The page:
One Way to Systematize and Organize Your Approach to Your Ministry is to Set Measurable Goals

Every Goal you set for the the ministries in your church should be SMART: Specific, Measurable, Attainable, Relevant, and Timed. Let’s look at these one at a time.


Your goals should be clearly defined with parameters stating the who, what, when, where, why and how. When your goals are specific it can help your staff stay focused on the main things and lock in on one thing at a time. Spell it out for your ministry leaders by answering the 5 W’s and the one H. Work in your planning to be clear and concise with the development of your goals. Put yourself in their shoes. How would you want the goals stated so you have no doubt what the goals are?


Your goals should include a way to measure the results. Pick a quantifiable way for them to measure how they did. Is the measurement tool a number or percentage or some other way for them to know how they performed? For instance let’s take your children’s ministry. Do you want to reach more kids? Who doesn’t? How many kids do you want to reach? Who are the kids you want to reach? Your church kids or community kids? How do you want to reach them? By what date do you want to reach them? What will it take to reach them? Where will you reach them and where will you put them when you do? Be both specific and measurable.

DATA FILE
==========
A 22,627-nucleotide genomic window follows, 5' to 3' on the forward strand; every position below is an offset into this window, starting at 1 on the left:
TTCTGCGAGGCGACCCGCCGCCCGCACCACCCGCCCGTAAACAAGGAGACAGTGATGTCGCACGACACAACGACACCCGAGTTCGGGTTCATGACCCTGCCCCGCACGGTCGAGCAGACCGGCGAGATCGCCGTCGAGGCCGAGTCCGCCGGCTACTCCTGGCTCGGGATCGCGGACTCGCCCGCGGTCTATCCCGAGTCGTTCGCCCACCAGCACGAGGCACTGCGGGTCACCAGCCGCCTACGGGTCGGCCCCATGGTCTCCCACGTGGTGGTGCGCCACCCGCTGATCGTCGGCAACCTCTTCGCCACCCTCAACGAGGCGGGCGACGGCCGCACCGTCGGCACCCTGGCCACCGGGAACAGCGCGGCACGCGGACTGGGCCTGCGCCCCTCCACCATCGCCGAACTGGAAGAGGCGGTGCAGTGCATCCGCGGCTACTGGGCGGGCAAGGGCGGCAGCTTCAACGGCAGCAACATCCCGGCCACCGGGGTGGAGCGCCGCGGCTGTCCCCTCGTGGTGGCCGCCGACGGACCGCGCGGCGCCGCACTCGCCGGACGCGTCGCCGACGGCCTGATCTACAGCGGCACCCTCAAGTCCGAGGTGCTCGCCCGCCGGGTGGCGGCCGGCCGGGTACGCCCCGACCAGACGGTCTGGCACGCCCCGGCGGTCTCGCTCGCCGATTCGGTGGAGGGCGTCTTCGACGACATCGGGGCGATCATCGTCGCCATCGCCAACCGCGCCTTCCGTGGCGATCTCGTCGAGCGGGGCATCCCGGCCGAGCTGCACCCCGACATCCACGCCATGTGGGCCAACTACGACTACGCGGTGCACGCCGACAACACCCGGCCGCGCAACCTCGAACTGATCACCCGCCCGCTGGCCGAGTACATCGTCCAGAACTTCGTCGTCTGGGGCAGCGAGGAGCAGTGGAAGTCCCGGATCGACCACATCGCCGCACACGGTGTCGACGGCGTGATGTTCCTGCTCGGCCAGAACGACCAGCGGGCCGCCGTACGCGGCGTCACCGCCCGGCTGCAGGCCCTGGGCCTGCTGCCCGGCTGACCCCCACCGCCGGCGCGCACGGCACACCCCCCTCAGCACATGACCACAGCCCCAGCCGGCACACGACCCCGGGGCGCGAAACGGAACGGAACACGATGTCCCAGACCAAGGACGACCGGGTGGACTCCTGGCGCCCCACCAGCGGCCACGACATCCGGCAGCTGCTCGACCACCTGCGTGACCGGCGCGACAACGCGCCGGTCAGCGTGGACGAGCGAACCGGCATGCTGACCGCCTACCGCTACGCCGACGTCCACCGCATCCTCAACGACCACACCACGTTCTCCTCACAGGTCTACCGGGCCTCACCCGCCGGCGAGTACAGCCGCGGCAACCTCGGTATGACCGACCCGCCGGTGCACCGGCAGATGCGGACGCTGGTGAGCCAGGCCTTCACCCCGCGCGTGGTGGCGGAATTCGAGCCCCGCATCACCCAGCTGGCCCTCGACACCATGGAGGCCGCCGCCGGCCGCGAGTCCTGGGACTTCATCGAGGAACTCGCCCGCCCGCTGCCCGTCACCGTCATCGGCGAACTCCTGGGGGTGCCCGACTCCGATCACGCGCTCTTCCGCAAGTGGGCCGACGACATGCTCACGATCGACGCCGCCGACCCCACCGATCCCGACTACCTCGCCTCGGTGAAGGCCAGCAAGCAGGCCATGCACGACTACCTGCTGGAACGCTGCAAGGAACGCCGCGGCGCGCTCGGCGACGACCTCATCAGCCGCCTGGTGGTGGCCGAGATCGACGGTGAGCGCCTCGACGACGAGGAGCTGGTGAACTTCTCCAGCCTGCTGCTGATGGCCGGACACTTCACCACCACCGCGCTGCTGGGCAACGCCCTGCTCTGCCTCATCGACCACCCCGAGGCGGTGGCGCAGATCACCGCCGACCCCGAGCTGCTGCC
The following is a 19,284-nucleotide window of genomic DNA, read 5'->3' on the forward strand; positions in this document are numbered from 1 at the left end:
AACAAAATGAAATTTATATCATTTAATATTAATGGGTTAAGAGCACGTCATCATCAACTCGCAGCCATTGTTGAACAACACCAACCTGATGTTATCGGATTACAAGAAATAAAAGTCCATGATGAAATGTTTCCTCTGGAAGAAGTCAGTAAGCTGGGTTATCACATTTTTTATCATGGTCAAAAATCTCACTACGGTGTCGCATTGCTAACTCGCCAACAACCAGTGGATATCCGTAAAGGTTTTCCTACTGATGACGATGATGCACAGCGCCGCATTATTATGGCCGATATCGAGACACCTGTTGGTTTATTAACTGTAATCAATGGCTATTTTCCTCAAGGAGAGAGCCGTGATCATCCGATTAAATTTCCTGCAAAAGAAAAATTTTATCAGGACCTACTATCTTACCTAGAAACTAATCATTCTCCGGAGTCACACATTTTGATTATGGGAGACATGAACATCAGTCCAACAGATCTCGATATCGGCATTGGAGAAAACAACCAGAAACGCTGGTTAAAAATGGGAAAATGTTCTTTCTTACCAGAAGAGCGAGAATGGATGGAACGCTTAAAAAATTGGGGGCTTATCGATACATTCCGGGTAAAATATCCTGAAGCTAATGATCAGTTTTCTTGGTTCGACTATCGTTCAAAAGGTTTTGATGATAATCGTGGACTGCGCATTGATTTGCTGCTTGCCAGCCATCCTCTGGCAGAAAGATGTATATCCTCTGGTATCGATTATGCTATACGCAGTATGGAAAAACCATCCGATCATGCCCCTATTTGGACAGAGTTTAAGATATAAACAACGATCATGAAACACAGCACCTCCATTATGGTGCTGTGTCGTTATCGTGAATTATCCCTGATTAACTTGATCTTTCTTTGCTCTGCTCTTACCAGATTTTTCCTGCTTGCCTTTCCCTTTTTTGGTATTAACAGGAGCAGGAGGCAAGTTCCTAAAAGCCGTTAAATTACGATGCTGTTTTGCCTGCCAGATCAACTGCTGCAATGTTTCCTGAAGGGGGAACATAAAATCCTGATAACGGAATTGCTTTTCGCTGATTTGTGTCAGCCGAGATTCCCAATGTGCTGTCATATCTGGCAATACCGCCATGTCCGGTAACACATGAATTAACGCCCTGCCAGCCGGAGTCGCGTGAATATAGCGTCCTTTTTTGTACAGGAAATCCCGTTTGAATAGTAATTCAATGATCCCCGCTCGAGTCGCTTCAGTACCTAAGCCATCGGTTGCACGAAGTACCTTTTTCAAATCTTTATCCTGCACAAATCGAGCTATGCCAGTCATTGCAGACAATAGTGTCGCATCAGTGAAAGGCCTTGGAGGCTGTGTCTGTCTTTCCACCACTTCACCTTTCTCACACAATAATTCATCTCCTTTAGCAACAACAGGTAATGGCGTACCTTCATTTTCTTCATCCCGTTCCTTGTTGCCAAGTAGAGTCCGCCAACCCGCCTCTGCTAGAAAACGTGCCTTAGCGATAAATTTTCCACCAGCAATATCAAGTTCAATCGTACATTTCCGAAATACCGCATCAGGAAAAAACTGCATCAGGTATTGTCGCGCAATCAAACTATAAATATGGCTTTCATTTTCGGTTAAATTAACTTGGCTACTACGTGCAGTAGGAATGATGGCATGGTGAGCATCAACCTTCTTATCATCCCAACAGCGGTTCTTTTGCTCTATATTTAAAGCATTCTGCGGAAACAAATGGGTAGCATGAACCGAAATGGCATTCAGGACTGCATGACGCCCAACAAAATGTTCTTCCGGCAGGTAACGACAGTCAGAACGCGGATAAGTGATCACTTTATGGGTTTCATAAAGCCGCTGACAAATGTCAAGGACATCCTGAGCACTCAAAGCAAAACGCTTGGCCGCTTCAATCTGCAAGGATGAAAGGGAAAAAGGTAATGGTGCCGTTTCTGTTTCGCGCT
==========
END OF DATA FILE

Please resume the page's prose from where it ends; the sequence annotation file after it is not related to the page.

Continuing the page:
Unrealistic goals may discourage your staff and result in decline not growth, both in the measurable results and their trust in your leadership. Every goal you set should be within reach! You may set the goal by considering your track record. What has the ministry accomplished in the last year or more? Now, I am not telling you not to challenge your staff by a big goal but you must understand your staff and apply wisdom to your goal setting.


Your goals should have meaning to your staff. If it doesn’t have meaning then it may not motivate them to work hard to accomplish it. This means you need to understand what motivates your staff and set the goals accordingly. Make sure the goals inspire your staff. Will they make your staff perform at a higher level or cause them to go on auto pilot?


Give each of your goals a deadline. A completion date. Setting deadlines helps motivate the staff and will drive them to manage their ministry to meet the deadline. It will help them to aim at the target and hit it by the completion date.

Ok, let’s go back to your children’s ministry. What would a SMART goal look like for it? Here is an example. We want to reach 40% more of our church kids and 12 more community kids who will be active weekly in our children’s Sunday morning worship service. We will strive to reach this goal by Thanksgiving of this year.

Why not give this a try? Be sure to include your ministry leaders in the goal setting process. If you are looking to take your church to the next level then incorporate SMART goals for every ministry in your church. Establishing this practice as a habit will surely help you get there.

Leave a Comment

%d bloggers like this: